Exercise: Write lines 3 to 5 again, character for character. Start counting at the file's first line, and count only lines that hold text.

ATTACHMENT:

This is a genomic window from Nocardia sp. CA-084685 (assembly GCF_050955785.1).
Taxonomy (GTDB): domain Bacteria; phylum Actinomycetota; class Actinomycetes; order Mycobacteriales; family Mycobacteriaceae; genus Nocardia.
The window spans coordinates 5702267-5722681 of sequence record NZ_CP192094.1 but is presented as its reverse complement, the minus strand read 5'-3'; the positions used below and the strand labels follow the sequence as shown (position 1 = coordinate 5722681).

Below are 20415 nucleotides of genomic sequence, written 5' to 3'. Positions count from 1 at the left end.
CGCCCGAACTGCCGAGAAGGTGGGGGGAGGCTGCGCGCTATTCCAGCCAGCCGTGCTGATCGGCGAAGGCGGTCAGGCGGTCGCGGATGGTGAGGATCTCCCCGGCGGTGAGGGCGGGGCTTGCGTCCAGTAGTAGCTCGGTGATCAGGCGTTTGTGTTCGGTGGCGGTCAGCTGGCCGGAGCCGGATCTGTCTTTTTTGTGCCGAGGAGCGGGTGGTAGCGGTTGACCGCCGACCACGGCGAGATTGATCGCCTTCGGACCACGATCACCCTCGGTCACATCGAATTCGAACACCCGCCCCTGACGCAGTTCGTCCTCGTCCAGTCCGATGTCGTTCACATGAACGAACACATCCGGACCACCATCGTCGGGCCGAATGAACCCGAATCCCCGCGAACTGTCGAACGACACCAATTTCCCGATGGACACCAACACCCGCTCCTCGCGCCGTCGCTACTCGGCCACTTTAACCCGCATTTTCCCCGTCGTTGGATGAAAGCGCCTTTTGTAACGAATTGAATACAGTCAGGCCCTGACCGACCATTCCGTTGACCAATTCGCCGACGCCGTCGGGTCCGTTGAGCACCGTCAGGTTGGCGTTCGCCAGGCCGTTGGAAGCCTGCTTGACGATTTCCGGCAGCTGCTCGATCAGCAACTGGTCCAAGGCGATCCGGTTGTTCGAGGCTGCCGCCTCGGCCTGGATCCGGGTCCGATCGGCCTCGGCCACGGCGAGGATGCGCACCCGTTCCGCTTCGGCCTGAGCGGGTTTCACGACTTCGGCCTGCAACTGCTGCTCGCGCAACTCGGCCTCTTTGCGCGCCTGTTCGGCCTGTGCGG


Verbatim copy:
The window spans coordinates 5702267-5722681 of sequence record NZ_CP192094.1 but is presented as its reverse complement, the minus strand read 5'-3'; the positions used below and the strand labels follow the sequence as shown (position 1 = coordinate 5722681).

Below are 20415 nucleotides of genomic sequence, written 5' to 3'. Positions count from 1 at the left end.
CGCCCGAACTGCCGAGAAGGTGGGGGGAGGCTGCGCGCTATTCCAGCCAGCCGTGCTGATCGGCGAAGGCGGTCAGGCGGTCGCGGATGGTGAGGATCTCCCCGGCGGTGAGGGCGGGGCTTGCGTCCAGTAGTAGCTCGGTGATCAGGCGTTTGTGTTCGGTGGCGGTCAGCTGGCCGGAGCCGGATCTGTCTTTTTTGTGCCGAGGAGCGGGTGGTAGCGGTTGACCGCCGACCACGGCGAGATTGATCGCCTTCGGACCACGATCACCCTCGGTCACATCGAATTCGAACACCCGCCCCTGACGCAGTTCGTCCTCGTCCAGTCCGATGTCGTTCACATGAACGAACACATCCGGACCACCATCGTCGGGCCGAATGAACCCGAATCCCCGCGAACTGTCGAACGACACCAATTTCCCGATGGACACCAACACCCGCTCCTCGCGCCGTCGCTACTCGGCCACTTTAACCCGCATTTTCCCCGTCGTTGGATGAAAGCGCCTTTTGTAACGAATTGAATACAGTCAGGCCCTGACCGACCATTCCGTTGACCAATTCGCCGACGCCGTCGGGTCCGTTGAGCACCGTCAGGTTGGCGTTCGCCAGGCCGTTGGAAGCCTGCTTGACGATTTCCGGCAGCTGCTCGATCAGCAACTGGTCCAAGGCGATCCGGTTGTTCGAGGCTGCCGCCTCGGCCTGGATCCGGGTCCGATCGGCCTCGGCCACGGCGAGGATGCGCACCCGTTCCGCTTCGGCCTGAGCGGGTTTCACGACTTCGGCCTGCAACTGCTGCTCGCGCAACTCGGCCTCTTTGCGCGCCTGTTCGGCCTGTGCGG